What We Know About Childcare
Nearly three-quarters of American mothers work full- or part-time - usually out of financial necessity - and require regular childcare. How do such arrangements affect children? If they are not at home with their mothers, will they be badly behaved, intellectually delayed, or emotionally stunted? Backed by the best current research, Alison Clarke-Stewart and Virginia Allhusen bring a reassuring answer to parents' fears and offer guidance for making difficult decisions. Quality childcare, they show, may be even more beneficial to children than staying at home. Although children who spend many hours in care may be unruly compared with children at home, those who attend quality programs tend to be cognitively ahead of their peers. They are just as attached to their mothers and reap the additional benefits of engaging with other children. Ultimately, it's parents who matter most; what happens at home makes the difference in how children develop. And today's working mothers actually spend more time interacting with their children than stay-at-home mothers did a generation ago.
- Hardback | 320 pages
- 139.7 x 228.6 x 30.5mm | 544.32g
- 15 Jun 2005
- HARVARD UNIVERSITY PRESS
- Cambridge, Mass, United States
- 1 line illustration, 1 table
Other books in this series
Back cover copy
"Childcare is as necessary for most families as an automobile and a microwave oven, but infinitely harder to find and more expensive to buy. And there is no Consumer Reports rating to refer to in assessing the quality of that care."--from page 172 "Children in childcare centers do better intellectually than children who remain at home. Children in childcare centers did better on tests of verbal fluency, memory, and comprehension . . . and they were able to identify other peoples' feelings and points of view earlier."--from page 87 "Some studies also show that children in childcare tend to be less polite, less agreeable, less compliant with their mothers' or caregivers' demands and requests, less respectful of others' rights . . . How can we integrate these negative differences with the differences in positive social behavior? Are children in childcare . . . socially skilled but bossy, friendly but aggressive, outgoing but rude? It has been suggested--not totally facetiously--that this profile sounds a lot like a successful CEO. It turns out, however, that it is not the same children who are friendly and bossy . . . It seems likely that childcare promotes social advancement in some children and leads to behavior problems in others."--from page 90 "There is no proof that being in care in infancy leads to behavior problems down the road . . . There is no compelling evidence that beginning care in infancy has detrimental effects on children's relationships with their mothers."--from page 99 "Although boys in childcare do indeed become more sociable than boys at home--and although girls in childcare do increase in autonomy, problem solving, and even belligerence--childcare does not wipe out the differences between the sexes . . . Are there other differences in the effects of childcare on boys and girls? It has frequently been documented that boys are more vulnerable to events in the environment, girls more resilient . . . Are boys worse off than girls when in childcare? The answer is a weak 'maybe.'"--from pages 101-102 "Good-quality care may serve as a protective factor for children from disadvantaged backgrounds, but its effects are not inevitable, nor do they wipe out family disadvantage."--from page 161 "The tensions expressed by these parents--who are using childcare but worrying about it--suggest that researchers need to communicate better about the positive effects of care on children's development and family well-being. Parents need to feel assured that they are doing well by their children, that childcare can be a positive experience, and that both they and their children can benefit from it. Parents also need to feel empowered to evaluate childcare facilities accurately . . . And finally, parents should appreciate that the quality of a child's home life is still likely to be the most important factor in his or her development, even for children who spend many hours in childcare each week."--from page 165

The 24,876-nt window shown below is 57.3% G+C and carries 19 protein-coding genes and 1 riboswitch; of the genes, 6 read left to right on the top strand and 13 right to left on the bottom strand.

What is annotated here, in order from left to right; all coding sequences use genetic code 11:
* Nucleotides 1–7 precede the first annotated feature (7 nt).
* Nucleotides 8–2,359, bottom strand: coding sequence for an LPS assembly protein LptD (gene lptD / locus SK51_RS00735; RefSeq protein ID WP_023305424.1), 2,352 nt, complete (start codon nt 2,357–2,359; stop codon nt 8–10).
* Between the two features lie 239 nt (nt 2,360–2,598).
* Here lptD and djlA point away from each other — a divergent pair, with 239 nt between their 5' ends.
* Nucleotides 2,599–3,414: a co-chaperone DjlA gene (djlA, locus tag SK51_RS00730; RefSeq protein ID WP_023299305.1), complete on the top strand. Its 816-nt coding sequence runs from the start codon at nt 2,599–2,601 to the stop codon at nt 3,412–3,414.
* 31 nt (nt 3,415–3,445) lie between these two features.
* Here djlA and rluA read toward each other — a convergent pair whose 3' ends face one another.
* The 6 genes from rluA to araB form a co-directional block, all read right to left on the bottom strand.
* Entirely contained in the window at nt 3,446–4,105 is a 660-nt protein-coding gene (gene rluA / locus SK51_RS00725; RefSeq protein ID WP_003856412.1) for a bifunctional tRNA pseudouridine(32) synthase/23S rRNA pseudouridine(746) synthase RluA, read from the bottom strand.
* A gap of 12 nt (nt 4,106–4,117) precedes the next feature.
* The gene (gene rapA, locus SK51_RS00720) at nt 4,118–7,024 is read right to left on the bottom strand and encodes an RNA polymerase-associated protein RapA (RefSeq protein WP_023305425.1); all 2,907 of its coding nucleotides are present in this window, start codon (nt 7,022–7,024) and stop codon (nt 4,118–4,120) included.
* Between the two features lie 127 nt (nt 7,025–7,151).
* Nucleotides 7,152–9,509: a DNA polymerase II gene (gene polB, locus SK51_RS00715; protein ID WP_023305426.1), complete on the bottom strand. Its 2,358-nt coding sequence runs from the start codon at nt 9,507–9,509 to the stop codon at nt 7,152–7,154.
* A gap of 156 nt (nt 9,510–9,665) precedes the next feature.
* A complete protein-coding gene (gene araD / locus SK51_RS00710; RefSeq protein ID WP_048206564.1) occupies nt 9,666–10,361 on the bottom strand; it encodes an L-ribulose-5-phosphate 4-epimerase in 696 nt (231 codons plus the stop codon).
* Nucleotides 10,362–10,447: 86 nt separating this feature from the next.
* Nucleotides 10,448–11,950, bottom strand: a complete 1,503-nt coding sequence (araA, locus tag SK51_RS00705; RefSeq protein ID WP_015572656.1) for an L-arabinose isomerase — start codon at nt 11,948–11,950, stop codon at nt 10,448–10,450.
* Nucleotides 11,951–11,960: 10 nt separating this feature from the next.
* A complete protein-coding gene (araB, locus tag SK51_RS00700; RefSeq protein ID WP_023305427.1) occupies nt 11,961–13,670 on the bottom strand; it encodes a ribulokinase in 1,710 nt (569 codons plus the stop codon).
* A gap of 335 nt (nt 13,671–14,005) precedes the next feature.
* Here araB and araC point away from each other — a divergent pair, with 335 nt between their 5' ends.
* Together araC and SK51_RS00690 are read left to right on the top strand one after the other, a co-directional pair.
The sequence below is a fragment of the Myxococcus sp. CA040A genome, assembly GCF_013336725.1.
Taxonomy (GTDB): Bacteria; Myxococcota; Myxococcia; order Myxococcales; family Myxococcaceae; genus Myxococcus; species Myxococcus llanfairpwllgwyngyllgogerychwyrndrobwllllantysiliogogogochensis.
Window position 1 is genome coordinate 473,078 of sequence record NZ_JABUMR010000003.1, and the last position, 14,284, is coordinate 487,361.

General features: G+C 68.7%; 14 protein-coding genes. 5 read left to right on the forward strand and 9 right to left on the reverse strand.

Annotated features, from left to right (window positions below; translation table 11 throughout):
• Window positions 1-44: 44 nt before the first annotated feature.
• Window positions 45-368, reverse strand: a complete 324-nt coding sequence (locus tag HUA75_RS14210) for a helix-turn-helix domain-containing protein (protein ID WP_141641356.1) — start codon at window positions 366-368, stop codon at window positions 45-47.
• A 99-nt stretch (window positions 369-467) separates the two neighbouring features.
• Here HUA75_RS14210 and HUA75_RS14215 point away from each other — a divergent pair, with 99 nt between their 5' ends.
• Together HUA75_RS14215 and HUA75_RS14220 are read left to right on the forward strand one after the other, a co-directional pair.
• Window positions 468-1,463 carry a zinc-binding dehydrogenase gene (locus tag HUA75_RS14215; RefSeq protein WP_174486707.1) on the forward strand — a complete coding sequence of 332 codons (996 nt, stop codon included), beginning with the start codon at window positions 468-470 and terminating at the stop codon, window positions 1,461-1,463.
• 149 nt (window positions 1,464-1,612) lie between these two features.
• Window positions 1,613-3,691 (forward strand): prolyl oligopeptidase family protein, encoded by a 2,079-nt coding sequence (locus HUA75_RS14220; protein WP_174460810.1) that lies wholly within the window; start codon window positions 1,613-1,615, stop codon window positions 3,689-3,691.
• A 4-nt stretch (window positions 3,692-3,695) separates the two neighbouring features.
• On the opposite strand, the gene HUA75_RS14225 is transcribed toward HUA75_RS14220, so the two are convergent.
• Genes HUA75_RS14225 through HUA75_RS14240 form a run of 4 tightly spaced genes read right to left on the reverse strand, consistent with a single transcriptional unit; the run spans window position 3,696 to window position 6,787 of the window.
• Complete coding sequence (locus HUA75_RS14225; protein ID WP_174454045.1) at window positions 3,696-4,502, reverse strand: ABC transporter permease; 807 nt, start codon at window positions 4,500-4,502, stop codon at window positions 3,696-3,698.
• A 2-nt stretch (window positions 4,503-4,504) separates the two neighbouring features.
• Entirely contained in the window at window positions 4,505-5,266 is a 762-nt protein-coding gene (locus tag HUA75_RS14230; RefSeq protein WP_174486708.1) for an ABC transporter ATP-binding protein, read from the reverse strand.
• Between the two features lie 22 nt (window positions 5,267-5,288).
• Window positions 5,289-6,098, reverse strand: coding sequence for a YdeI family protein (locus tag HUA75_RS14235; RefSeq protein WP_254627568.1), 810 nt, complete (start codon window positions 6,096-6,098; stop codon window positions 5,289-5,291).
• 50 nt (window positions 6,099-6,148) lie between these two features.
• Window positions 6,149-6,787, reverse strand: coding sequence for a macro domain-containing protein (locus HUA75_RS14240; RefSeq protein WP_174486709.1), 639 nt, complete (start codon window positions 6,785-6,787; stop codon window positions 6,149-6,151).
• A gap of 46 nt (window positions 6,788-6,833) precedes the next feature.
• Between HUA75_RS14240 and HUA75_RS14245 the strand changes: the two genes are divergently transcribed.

Table of contents
Preface Acknowledgments Abbreviations Introduction PART ONE: A NATION TRANSFORMED 1. Making the Best of Difficult Choices 2. The Evolution ofChildcare in the United States 3. Childcare in the United States Today PART TWO: A QUARTER CENTURY OF RESEARCH 4. Studying Childcare 5. Effects of Care 6. Variations in Care 7. The Caregiver's Role 8. The Family's Place PART THREE: LOOKING TO THE FUTURE 9. Making Better Childcare Choices 10. Planning Better Childcare Research 11. Implementing Better Childcare Solutions Notes Index
What We Know About Childcare...offers an exhaustive, evenhanded account of what the latest research proves--and what it disproves--about childcare's impact on children. -- Pamela Kruger Child 20050601 Clarke-Stewart and Allhusen have amassed wonderful data and detailed descriptions of the social, psychological and political issues that continue to surround childcare in the U.S. in this new millennium. Engaging such a broad audience in these issues is a difficult, but worthy task. Their effort certainly deserves much praise. -- Julie Cooper Altman Families in Society
About Alison Clarke-Stewart
Alison Clarke-Stewart is Professor of Psychology and Social Behavior and Associate Dean of Research at the University of California, Irvine. Virginia D. Allhusen is Research Associate in Psychology and Social Behavior and, along with Clarke-Stewart, is senior researcher in the NICHD Study of Early Child Care and Youth Development at the University of California, Irvine.